Updated May 11, 2017. Keep your recommendations coming and I'll update periodically.
Nailing down the definitive literature on First Amendment expressive freedoms is a tricky task. What’s the consensus among scholars about the classics? Even more complex is figuring out what emerging scholarship on the intersection of speech and press freedoms with new media technologies will have a lasting impact.
A few weeks ago, after I published a blog post raising the question of what might happen to CDA 230 when internet intermediaries like Facebook invoke First Amendment protections – which civil liberties lawyers’ were calling on Facebook to do in the wake of the controversy over its trending newsfeed – I was fortunate enough to have a sustained email exchange with UCLA Law Professor Eugene Volokh.
Though much attention is focused on the court’s vindication of the FCC’s reclassification of ISPs as common carriers under Title II, the court also ensured significant protection of public interest regulations from spurious First Amendment arguments.
Though scholars have identified the expanding scope of First Amendment speech doctrine, little attention has been paid to the theoretical transformation happening inside the doctrine that has accompanied its outward creep. Taking up this overlooked perspective, this Article uncovers a new speech theory: the libertarian tradition. This new tradition both is generative of the doctrine’s expansion and risks undermining the First Amendment’s theoretical foundations.
After a year of debates and a month before the Federal Communication Commission’s (FCC’s) rulemaking on network neutrality, the GOP has finally joined the party. Through a draft bill released late last week, congressional Republicans have taken a step in the direction of supporting network neutrality. That’s a good thing, and moves them closer to the existing consensus. Roughly four million Americans submitted comments to the FCC calling for real network neutrality rules over the past year, and polls show that both Republicans and Democrats overwhelmingly support a ban on fast lanes.
Imagine that you are participating in a protest on a university campus. The campus police ask everyone to leave. Some protestors refuse to move, and suddenly they are doused with pepper spray by campus police. You pull out your cell phone and start recording, asking protestors to describe what happened. After some editing, you post the video to YouTube. But according to the two federal shield laws being considered by Congress, you likely would not qualify as a journalist—and consequently would not enjoy the right to protect your sources.
"Facebook has a responsibility to be transparent about how it plans to evaluate news organizations, said Morgan Weiland, an attorney and PhD candidate at Stanford whose research focuses on how the big tech platform companies are handling their role in distributing news.
"If they're going to build out a team like this, they need to be more explicit about how they understand their role or what kind of company they see themselves as," Weiland said.
She continued: "They're giving us a lot of mixed signals.""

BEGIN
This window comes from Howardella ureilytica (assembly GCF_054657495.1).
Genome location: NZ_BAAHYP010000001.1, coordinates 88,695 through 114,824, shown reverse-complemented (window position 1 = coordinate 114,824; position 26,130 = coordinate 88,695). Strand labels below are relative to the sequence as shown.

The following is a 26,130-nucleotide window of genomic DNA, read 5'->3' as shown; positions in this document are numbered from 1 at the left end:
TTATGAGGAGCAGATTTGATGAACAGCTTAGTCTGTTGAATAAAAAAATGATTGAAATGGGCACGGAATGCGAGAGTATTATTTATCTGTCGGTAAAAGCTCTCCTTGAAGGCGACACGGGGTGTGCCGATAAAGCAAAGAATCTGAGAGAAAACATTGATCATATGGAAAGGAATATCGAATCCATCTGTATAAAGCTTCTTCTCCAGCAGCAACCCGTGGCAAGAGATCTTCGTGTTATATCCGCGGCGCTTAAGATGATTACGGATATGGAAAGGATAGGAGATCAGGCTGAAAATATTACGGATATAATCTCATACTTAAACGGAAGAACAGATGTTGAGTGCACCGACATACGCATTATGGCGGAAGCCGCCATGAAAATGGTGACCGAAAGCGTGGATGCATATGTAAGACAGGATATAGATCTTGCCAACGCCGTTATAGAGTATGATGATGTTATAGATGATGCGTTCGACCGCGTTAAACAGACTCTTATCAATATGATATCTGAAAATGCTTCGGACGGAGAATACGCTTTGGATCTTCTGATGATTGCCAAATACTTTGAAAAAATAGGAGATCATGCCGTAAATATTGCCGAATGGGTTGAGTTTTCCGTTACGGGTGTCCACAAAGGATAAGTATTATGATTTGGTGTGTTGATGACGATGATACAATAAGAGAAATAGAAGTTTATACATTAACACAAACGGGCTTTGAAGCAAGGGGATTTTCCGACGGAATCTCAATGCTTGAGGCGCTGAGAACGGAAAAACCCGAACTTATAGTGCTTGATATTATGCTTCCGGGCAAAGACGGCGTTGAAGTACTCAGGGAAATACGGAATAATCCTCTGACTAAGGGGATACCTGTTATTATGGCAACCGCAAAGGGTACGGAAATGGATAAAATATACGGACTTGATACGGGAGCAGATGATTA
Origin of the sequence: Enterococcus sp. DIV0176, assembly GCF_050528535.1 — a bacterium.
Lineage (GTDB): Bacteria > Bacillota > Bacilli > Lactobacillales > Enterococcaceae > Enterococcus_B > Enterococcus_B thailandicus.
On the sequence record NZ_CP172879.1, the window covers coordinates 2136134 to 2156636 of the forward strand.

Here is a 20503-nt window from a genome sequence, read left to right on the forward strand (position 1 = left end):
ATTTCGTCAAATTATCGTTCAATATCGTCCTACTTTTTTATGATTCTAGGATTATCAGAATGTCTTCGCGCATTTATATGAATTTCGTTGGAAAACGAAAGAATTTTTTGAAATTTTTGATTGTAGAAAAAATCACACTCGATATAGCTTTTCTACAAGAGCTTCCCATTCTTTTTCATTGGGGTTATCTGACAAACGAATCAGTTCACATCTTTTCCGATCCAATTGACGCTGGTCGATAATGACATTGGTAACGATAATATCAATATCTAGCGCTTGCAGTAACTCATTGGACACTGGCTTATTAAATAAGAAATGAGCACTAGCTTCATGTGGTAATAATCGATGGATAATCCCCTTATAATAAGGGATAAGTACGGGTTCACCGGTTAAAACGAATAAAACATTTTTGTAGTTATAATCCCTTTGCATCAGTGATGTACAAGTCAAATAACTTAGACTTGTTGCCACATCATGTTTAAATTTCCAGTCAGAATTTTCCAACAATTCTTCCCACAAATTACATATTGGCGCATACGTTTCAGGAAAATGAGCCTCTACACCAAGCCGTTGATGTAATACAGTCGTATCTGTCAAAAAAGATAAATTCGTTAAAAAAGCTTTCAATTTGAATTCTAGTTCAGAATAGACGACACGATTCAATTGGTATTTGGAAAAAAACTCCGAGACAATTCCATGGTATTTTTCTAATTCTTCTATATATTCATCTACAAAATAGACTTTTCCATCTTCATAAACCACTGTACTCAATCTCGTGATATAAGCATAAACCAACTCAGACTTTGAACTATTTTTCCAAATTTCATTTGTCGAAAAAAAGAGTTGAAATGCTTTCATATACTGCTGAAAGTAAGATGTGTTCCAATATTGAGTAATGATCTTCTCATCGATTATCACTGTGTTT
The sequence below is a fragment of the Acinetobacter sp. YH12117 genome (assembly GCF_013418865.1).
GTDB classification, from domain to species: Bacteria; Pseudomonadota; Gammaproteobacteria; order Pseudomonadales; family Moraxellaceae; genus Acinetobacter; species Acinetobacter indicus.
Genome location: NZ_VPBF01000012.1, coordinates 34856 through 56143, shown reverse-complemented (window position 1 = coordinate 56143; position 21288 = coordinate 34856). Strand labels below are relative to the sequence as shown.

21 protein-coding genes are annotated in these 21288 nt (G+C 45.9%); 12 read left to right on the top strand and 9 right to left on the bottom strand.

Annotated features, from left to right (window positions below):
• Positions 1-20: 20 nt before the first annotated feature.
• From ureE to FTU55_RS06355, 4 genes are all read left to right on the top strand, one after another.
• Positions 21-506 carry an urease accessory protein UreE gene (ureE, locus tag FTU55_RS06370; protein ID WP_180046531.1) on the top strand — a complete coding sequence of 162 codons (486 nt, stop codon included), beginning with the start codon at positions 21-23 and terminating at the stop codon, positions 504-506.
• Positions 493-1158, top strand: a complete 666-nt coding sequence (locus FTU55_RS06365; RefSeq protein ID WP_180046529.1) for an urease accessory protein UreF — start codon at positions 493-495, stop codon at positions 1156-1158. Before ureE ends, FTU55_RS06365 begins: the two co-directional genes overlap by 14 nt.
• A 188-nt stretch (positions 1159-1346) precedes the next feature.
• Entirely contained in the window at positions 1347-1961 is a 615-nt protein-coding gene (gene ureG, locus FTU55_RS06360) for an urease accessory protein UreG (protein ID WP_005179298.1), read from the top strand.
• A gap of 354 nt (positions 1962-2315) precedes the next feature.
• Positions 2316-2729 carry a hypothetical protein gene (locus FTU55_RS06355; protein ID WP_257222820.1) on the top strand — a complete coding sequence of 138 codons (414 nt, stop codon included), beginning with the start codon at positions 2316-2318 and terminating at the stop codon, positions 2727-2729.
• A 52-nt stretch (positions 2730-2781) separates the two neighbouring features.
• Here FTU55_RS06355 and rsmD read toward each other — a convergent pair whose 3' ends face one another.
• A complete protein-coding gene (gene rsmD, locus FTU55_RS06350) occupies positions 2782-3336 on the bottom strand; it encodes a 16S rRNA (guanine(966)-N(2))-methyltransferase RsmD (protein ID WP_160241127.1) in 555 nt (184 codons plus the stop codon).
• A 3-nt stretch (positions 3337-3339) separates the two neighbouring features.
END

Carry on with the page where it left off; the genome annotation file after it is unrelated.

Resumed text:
"But Andrew McLaughlin, the cofounder of Higher Ground Labs, a company that invests in technology to help progressive candidates, believes that platforms should suppress propaganda in ad space. “Despite their best intentions, tech companies have built systems that are so open to manipulation by bots and trolls and other techniques that they effectively reward propaganda,” he says.
"For Morgan Weiland, PhD candidate and junior associate researcher at the Center for Internet & Society at Stanford Law School, the discussion is very complicated and she does not see a solution in the short or medium term.
"The risk of closing pages or removing content from white supremacists is what happens tomorrow, someone can do the same with a page from the Black Lives Matter movement ," Weiland says in an interview with BBC World.
"Where you put the limit, how you avoid falling into censorship ... are very delicate issues,""
"Morgan Weiland, an affiliate scholar with Stanford Law School’s Center for Internet and Society, says the blocked tweeters’ complaint could air key questions if it ends up in court. Does the public forum concept apply in privately run social media? Does it matter if an account is a politician’s personal account, not an official one?"
Attorney and scholar Morgan Weiland ’06 will present Carleton College’s weekly convocation on Friday, April 22 from 10:50 to 11:50 a.m. in the Skinner Memorial Chapel. A leader in the study of the law and policy around the internet and other emerging technologies, Weiland has been active in policy debates surrounding telecommunications, mass surveillance, and network neutrality.
Carleton convocations are free and open to the public. They are also recorded and archived for online viewing at go.carleton.edu/convo/.
From the First Amendment to Net Neutrality. How Media Regulation Affects What We Say
Does the FCC's recent ruling on net neutrality promise more equal media access? Or will it lead to years of divisive litigation? FCC Commissioner Mignon Clyburn will discuss implications of the new rules and the role of media regulation in creating a free press; Victor Pickard of the University of Pennsylvania will look at how media regulation choices in the 1940s affect us today; Stanford's Morgan Weiland will explain what the proposed federal shield law means for journalists.
President Trump has blocked Twitter followers on his personal feed--raising questions, and a lawsuit, about first amendment rights on social media. An expert on free speech in the online world says the case has wide implications for public figures on all forms of social media.
Morgan Weiland delivers Convocation at Carleton College entitled "Network Neutrality: A Perspective from the Frontline in the Battle for Free Speech in the Digital Era" on April 22, 2016.